Video quality is a characteristic of a video passed through a video transmission/processing system, a formal or informal measure of perceived video degradation (typically, compared to the original video). Video processing systems may introduce some amount of distortion or artifacts in the video signal, which negatively impacts the user's perception of a system. For many stakeholders such as content providers, service providers, and network operators, the assurance of video quality is an important task.
Video quality evaluation is performed to describe the quality of a set of video sequences under study. Video quality can be evaluated objectively (by mathematical models) or subjectively (by asking users for their rating). Also, the quality of a system can be determined offline (i.e., in a laboratory setting for developing new codecs or services), or in-service (to monitor and ensure a certain level of quality).
Since the world's first video sequence was recorded and transmitted, many video processing systems have been designed. Such systems encode video streams and transmit them over various kinds of networks or channels. In the ages of analog video systems, it was possible to evaluate the quality aspects of a video processing system by calculating the system's frequency response using test signals (for example, a collection of color bars and circles).
Digital video systems have almost fully replaced analog ones, and quality evaluation methods have changed. The performance of a digital video processing and transmission system can vary significantly and depends, amongst others, on the characteristics of the input video signal (e.g. amount of motion or spatial details), the settings used for encoding and transmission, and the channel fidelity or network performance.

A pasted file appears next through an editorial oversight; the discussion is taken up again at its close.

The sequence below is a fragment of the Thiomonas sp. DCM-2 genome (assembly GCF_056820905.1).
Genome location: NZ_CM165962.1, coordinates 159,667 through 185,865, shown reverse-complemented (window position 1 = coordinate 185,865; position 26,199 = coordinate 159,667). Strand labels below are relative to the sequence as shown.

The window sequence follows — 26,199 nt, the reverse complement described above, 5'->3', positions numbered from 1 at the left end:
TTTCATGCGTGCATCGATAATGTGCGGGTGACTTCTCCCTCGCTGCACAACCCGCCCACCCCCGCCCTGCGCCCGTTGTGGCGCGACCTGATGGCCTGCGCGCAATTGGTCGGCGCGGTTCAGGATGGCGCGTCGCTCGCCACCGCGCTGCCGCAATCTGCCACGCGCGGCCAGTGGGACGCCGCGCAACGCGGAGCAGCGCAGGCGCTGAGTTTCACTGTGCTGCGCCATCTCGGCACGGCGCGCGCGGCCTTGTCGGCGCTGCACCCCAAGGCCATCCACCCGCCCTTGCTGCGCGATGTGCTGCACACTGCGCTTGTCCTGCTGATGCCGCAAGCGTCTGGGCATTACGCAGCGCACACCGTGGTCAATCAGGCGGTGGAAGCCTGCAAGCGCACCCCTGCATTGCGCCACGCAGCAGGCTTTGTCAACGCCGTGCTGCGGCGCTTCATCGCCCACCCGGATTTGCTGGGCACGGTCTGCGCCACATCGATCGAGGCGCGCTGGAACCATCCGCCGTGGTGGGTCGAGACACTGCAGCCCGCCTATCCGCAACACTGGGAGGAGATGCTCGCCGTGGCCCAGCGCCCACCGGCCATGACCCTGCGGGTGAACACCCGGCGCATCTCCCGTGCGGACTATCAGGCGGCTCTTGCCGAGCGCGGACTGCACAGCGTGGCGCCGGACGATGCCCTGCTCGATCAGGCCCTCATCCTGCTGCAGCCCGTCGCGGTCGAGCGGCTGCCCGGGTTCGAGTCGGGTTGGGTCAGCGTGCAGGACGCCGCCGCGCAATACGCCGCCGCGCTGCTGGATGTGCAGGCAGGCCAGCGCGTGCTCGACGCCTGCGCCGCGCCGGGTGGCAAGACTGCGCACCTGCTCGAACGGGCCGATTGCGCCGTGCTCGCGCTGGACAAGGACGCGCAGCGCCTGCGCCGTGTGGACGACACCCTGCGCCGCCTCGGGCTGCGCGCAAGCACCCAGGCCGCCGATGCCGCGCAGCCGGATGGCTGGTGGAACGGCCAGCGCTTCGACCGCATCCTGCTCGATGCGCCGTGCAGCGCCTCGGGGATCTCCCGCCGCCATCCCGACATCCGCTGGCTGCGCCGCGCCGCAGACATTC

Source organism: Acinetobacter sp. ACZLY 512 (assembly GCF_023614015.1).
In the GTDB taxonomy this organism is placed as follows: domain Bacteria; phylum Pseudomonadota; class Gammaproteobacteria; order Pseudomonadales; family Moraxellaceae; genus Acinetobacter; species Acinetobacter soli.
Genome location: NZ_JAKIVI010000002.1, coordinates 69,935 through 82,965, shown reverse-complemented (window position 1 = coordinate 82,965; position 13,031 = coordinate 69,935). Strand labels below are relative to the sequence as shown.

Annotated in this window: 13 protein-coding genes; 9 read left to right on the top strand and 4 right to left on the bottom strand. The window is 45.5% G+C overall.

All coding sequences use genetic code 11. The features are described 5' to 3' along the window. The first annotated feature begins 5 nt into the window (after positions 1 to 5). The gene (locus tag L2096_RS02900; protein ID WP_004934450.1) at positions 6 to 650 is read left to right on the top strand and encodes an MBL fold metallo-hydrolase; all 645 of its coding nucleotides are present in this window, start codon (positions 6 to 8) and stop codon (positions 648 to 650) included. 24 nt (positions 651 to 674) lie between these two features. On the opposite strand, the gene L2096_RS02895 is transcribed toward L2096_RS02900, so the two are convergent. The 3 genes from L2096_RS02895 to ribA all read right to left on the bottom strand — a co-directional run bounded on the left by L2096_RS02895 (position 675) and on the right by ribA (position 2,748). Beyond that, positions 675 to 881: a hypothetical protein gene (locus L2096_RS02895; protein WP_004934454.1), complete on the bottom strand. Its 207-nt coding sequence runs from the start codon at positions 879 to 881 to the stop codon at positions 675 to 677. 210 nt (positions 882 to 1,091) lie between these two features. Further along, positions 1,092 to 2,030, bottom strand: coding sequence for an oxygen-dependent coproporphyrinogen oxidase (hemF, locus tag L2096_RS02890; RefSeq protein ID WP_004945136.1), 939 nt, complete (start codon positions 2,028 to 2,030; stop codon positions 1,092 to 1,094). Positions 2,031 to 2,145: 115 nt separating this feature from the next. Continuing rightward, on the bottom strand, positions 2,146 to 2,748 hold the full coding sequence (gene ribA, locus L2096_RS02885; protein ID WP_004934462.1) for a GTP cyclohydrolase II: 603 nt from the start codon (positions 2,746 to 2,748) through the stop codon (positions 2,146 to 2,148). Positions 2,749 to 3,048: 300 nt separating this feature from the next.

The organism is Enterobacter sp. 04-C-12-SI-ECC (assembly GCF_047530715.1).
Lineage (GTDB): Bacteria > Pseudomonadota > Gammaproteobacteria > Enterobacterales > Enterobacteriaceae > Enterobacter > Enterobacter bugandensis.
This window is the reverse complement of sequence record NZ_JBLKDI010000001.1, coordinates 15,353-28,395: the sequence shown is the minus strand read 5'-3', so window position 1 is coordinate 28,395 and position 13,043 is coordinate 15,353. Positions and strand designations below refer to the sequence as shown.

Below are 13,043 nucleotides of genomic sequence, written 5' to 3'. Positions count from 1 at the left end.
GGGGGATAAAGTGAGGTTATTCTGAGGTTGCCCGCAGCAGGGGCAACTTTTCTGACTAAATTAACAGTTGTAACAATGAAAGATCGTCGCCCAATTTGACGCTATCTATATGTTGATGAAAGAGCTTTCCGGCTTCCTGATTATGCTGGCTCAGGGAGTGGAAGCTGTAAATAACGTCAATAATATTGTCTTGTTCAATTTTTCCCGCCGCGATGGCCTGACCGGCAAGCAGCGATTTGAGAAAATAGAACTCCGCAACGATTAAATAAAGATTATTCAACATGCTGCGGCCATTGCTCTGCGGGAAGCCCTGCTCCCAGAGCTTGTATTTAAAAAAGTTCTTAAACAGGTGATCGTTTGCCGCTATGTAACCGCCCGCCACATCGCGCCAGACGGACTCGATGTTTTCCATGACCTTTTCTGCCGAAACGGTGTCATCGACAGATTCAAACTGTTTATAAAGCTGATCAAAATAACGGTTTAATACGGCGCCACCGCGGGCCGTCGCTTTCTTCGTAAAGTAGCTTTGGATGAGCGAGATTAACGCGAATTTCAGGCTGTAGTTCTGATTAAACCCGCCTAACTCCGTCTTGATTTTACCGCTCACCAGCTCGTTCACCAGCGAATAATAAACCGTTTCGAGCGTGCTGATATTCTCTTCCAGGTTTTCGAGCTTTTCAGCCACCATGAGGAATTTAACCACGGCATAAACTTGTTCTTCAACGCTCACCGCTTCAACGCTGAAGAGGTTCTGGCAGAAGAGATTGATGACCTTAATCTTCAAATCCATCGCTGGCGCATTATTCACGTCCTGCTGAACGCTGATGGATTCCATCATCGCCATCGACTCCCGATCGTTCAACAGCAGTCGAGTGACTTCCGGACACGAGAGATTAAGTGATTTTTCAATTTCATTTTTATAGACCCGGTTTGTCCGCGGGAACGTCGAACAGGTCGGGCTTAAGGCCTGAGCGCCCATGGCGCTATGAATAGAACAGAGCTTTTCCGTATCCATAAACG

The terms model and metric are often used interchangeably in the field. However a metric has certain mathematical properties, which, by strict definition, do not apply to all video quality models.
The term “objective” relates to the fact that, in general, quality models are based on criteria that can be measured objectively – that is, free from human interpretation. They can be automatically evaluated by a computer program. Unlike a panel of human observers, an objective model should always deterministically output the same quality score for a given set of input parameters.
Objective quality models are sometimes also referred to as instrumental (quality) models, in order to emphasize their application as measurement instruments. Some authors suggest that the term “objective” is misleading, as it “implies that instrumental measurements bear objectivity, which they only do in case that they can be generalized.”